The powers-that-be decided the event should be a biennial thing, and the in-between years would be a different, but related, animal. Hence, the debut of this year’s Project 1. Technically, it isn’t ArtPrize. In spite of lots of media hype, a lot of folks are still asking, “What is going on with ArtPrize this year?”
I could be ornery and declare that I don’t know and I don’t care, but that is an oversimplification. What I do know is that I’m not alone in feeling drained from participating in ArtPrize. It takes a massive amount of energy to create something eye-catching and spectacular, and do so every year with little return on the time investment. I certainly don’t want ArtPrize to go away, but the break is a welcome relief.
This year’s Project 1, however, is not wholly a cause for celebration. While ArtPrize was once the darling of the Visual Arts – drawing, painting, sculpture, printmaking, and associated disciplines – the event has been slowly eroded by performing arts in the guise of the visual arts. Project 1 nearly ignores the visual arts, focusing instead on performing arts. Only a handful of commissioned pieces have been installed in public spaces this year.
Photos from Project 1 show a little art, lots of folks with microphones, and [I’m being generous here] modest crowds. I know I am sounding disgruntled, but I dare say folks will share my sentiments once they dig into the goings-on of this year’s event. Perhaps “pissed” will suit you better.
You see, Project 1, in its great wisdom, decided to showcase London-based Drag Syndrome, among other performances. Perhaps Project 1 wanted to display patronage of international “talent.” Perhaps they felt the need to educate the pedestrian public about “culture.” Perhaps simply showcasing the visual arts was not enough. But really, no one should be forced to think that a show of Down Syndrome drag queens is art! Unfortunately, now I know what’s going on with ArtPrize, and, yes, I care. Enough of this crap already! You’re 11 years old, ArtPrize – it’s time to grow up!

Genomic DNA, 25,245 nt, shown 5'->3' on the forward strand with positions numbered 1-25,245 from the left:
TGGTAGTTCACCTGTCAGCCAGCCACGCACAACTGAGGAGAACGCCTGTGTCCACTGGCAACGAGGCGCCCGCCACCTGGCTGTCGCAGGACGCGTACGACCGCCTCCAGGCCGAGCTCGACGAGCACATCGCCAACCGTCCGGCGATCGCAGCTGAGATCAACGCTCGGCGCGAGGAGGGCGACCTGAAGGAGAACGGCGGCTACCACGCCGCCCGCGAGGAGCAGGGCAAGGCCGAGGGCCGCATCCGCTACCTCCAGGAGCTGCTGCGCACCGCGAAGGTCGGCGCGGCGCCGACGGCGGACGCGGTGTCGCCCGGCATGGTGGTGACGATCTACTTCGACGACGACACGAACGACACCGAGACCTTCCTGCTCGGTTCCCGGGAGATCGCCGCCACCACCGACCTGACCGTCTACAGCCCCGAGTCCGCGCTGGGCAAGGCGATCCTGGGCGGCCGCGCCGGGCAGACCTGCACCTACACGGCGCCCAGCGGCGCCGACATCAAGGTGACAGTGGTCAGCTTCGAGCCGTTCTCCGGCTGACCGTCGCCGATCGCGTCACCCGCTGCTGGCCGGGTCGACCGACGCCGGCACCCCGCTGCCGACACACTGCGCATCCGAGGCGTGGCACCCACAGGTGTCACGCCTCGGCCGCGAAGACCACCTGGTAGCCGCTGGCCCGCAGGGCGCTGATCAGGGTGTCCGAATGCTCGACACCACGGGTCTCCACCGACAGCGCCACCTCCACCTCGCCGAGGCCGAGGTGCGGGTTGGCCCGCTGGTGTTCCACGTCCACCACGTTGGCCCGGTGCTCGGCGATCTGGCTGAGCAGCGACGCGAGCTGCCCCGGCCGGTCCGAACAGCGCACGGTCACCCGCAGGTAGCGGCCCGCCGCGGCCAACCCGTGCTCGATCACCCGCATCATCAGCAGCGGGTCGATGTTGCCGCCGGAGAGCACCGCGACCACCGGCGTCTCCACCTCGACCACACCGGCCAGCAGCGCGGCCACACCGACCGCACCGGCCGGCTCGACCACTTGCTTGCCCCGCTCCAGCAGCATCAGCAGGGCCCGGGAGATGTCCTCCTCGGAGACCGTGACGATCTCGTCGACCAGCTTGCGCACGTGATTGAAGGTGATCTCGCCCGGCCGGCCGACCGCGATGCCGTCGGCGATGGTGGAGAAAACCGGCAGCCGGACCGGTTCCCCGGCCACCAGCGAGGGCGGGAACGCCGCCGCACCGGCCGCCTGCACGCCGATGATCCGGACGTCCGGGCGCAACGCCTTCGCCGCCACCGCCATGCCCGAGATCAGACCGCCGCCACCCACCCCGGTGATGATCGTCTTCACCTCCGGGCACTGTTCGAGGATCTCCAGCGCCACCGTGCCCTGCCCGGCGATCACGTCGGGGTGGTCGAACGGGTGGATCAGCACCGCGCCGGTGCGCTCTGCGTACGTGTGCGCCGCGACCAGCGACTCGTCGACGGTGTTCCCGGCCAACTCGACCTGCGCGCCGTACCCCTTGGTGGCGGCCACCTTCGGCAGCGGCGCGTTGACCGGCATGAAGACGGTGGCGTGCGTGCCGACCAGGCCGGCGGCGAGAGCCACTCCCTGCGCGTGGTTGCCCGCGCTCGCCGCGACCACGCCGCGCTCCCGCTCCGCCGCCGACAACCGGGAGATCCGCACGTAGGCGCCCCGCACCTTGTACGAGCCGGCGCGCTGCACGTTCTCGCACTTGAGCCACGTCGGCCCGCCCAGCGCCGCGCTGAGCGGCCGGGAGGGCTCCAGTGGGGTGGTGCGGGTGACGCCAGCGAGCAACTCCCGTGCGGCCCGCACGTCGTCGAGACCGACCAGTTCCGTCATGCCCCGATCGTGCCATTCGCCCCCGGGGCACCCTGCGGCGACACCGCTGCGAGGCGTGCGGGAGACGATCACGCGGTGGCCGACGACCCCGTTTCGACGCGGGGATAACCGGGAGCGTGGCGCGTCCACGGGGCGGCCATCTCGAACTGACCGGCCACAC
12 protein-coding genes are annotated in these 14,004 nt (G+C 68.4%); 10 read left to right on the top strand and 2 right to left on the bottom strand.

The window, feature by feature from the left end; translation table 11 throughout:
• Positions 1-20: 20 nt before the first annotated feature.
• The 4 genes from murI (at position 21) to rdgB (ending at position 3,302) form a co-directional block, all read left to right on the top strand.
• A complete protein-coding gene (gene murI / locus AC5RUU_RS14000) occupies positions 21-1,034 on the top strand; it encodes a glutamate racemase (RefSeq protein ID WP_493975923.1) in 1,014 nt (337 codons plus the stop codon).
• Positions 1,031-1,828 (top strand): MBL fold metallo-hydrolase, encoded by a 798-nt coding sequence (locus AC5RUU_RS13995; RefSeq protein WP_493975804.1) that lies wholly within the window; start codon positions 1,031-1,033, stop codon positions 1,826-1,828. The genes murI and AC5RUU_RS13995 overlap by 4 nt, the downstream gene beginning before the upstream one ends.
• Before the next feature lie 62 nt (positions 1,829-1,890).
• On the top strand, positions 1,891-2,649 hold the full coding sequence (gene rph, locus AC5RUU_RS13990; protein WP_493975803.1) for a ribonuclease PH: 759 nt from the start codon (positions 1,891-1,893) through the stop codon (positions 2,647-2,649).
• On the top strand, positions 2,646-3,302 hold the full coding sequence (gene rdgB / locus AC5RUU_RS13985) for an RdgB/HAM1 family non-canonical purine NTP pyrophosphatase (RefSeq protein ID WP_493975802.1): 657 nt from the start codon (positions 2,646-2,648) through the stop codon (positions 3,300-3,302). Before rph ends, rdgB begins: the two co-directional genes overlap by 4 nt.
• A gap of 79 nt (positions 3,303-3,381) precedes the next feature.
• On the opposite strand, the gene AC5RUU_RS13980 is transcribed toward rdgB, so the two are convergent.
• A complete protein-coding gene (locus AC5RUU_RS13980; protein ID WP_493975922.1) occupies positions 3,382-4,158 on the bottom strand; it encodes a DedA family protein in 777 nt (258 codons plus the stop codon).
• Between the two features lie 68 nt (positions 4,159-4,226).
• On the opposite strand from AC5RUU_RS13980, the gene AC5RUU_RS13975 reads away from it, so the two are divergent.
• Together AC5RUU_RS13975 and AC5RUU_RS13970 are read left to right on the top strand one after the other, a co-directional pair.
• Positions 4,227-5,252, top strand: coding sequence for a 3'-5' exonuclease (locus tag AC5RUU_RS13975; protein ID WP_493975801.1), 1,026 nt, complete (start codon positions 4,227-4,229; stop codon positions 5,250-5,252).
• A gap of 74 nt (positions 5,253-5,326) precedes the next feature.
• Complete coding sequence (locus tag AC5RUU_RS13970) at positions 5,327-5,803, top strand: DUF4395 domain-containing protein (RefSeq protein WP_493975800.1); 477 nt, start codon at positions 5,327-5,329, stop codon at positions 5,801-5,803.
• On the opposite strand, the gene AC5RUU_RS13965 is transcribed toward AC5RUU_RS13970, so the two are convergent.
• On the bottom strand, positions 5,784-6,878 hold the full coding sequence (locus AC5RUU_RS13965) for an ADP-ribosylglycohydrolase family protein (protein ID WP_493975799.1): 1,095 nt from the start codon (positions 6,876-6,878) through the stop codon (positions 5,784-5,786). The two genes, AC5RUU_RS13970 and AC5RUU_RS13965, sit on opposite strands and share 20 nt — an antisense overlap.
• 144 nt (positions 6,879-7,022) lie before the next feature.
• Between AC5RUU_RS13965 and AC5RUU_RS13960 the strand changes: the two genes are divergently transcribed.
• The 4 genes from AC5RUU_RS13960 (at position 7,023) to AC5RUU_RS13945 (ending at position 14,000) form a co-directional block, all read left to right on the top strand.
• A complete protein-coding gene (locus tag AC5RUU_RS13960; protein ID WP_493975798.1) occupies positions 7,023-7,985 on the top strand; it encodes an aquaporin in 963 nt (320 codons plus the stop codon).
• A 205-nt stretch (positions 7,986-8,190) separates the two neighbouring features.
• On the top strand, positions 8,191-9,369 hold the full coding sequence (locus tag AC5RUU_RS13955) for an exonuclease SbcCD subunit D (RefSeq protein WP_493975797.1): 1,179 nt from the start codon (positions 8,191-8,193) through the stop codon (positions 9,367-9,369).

Friday, September 13, 2019
|Detail from the "God's Own Child Mural." 2019. Edward Riojas|
(All images Copyright © Edward Riojas. Images may not be reproduced.)
Copyright © Edward Riojas
I don’t need to go far to be reminded of sin’s consequences. That sort of thing crops up in nearly every piece of art I create.
A case in point are some of the figures in a current project, the “God’s Own Child Mural,” destined for St. Paul Lutheran Church in Council Bluffs, Iowa. Out of more than 70 figures, mortality stared at me from a single face. In the mural, an elderly man shuffles behind a procession of sinner-saints. He could easily be me in a couple of decades. Or less.
The Fall not only created a mess of Biblical proportions, it also made a mess of “lesser” things. In spite of what usually rolls off the tongue, aging is NOT a normal part of life. It wasn’t meant to be so ugly. It wasn’t supposed to be so debilitating. It shouldn’t be part of a ghastly, downward spiral.
|Detail from the "God's Own Child Mural."|
But to be honest, I don’t need a painting to remind me of all this. All I need is a mirror.